Now I come to another phase of this problem—the transformation of this society from a peace to a permanent war basis as it affects the trade union movement. One thing is absolutely clear: The days of the old routine reformist trade unions are numbered. They will not be able to survive the war as independent organizations. The trade union movement will be able to survive only insofar as it takes the road of resolute struggle against the capitalist system. The traditional nonfighting trade union in the United States will suffer the same fate as those in France, Belgium, and Norway, unless the revolutionary elements are able to vitalize them from within and inspire them with a spirit of revolutionary struggle.
And similarly the work of our own comrades in these unions has to undergo a change. We ourselves have been affected by the whole general perspective of long years of slow progress. Ninety percent of our trade union activity in the past had to do with little agreements and combinations with progressive and nonprogressive elements in order to gain a few inches in the economic struggle. We have to continue the struggle for immediate demands in the trade unions. It is necessary to continue all the patient day-to-day work, to guard every gain, watch every contract. In this work we collaborate with everybody—whether progressive or reactionary—in the daily interests of the workers.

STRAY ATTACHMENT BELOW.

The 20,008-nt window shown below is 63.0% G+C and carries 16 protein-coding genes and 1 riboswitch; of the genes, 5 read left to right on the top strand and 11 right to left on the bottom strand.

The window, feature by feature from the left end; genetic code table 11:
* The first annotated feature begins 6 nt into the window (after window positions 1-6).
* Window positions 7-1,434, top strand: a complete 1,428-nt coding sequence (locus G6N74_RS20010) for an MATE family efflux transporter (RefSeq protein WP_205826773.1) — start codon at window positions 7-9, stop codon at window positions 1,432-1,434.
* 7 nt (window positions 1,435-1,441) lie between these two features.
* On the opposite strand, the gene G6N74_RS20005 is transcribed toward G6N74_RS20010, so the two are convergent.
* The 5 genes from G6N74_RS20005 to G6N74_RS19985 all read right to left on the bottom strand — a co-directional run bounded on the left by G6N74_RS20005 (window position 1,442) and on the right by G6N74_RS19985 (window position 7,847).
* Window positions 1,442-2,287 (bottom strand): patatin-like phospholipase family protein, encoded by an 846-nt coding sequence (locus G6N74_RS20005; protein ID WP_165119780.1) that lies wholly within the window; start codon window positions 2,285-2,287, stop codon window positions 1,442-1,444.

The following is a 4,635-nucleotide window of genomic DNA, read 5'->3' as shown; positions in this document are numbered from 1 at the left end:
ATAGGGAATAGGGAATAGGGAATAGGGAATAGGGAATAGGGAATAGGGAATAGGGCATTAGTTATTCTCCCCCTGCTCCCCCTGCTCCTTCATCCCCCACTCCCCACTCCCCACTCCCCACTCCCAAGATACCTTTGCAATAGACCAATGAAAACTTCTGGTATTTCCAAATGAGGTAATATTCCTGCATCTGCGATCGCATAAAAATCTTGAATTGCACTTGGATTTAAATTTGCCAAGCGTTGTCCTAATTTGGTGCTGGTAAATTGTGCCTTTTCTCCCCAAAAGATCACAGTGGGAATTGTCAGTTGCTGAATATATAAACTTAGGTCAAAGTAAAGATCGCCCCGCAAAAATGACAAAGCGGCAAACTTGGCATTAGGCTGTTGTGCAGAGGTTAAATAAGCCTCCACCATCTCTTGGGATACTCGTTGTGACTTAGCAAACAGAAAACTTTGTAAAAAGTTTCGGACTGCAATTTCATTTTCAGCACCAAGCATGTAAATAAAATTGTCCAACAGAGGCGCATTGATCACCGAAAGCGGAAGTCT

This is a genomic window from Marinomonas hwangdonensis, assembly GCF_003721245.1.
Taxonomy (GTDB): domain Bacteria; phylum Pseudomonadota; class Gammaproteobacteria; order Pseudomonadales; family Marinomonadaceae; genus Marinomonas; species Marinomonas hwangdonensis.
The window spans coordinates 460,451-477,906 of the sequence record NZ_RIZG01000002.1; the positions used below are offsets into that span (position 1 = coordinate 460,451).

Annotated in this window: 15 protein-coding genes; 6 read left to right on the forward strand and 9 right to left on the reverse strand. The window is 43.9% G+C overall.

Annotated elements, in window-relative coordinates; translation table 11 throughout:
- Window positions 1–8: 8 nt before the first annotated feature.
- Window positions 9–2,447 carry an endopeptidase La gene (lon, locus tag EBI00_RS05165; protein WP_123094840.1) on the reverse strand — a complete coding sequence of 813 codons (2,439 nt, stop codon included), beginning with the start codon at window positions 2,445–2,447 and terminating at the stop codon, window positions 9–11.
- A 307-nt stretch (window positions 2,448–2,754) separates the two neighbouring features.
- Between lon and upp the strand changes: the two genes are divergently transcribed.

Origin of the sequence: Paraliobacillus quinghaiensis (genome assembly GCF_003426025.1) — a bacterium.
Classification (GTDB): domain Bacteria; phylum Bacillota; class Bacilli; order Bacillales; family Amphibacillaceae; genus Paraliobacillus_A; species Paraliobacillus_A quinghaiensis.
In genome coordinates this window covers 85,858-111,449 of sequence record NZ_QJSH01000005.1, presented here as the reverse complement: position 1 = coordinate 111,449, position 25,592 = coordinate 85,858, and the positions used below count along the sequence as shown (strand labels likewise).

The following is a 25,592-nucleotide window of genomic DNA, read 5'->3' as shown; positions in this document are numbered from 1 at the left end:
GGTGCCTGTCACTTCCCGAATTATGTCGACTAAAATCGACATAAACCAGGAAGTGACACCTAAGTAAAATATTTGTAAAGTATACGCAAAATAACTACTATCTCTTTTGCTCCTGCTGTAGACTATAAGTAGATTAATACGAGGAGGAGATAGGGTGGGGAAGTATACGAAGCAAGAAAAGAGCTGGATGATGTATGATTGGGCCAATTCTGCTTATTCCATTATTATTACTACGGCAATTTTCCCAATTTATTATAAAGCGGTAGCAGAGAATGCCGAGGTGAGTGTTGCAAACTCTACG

But at the same time we have to realize, and make the workers realize increasingly, that there is not going to be the possibility in America for a long period of growth and stability of conservative trade unions. Such visions of the trade union bureaucrats represent a mirage. They are thinking in terms of the world of yesterday. America is going into the war with express train speed. The unions will be confronted with this alternative—they will either turn sharply, develop a revolutionary policy, begin a struggle for power hand in hand with the revolutionary wing of the army, or they will cease to exist. At best they will be relegated to mere appendages of the government, having no independent power. It is in this tone that we must speak louder in the unions and in the factories.
We have to look over our own party. All those comrades of the party who are in the conservative trade unions, who have in one way or another begun to succumb to that stifling atmosphere, who have begun to develop tendencies to avoid struggle and let well enough alone—all those party comrades who are sinking into that quagmire must be pulled up short. They must be reminded that the one most important thing in this epoch is to build a revolutionary party. Only a revolutionary party can inspire the unions to meet the test of the new times. We have to insist more than ever upon the party responsibility of every comrade.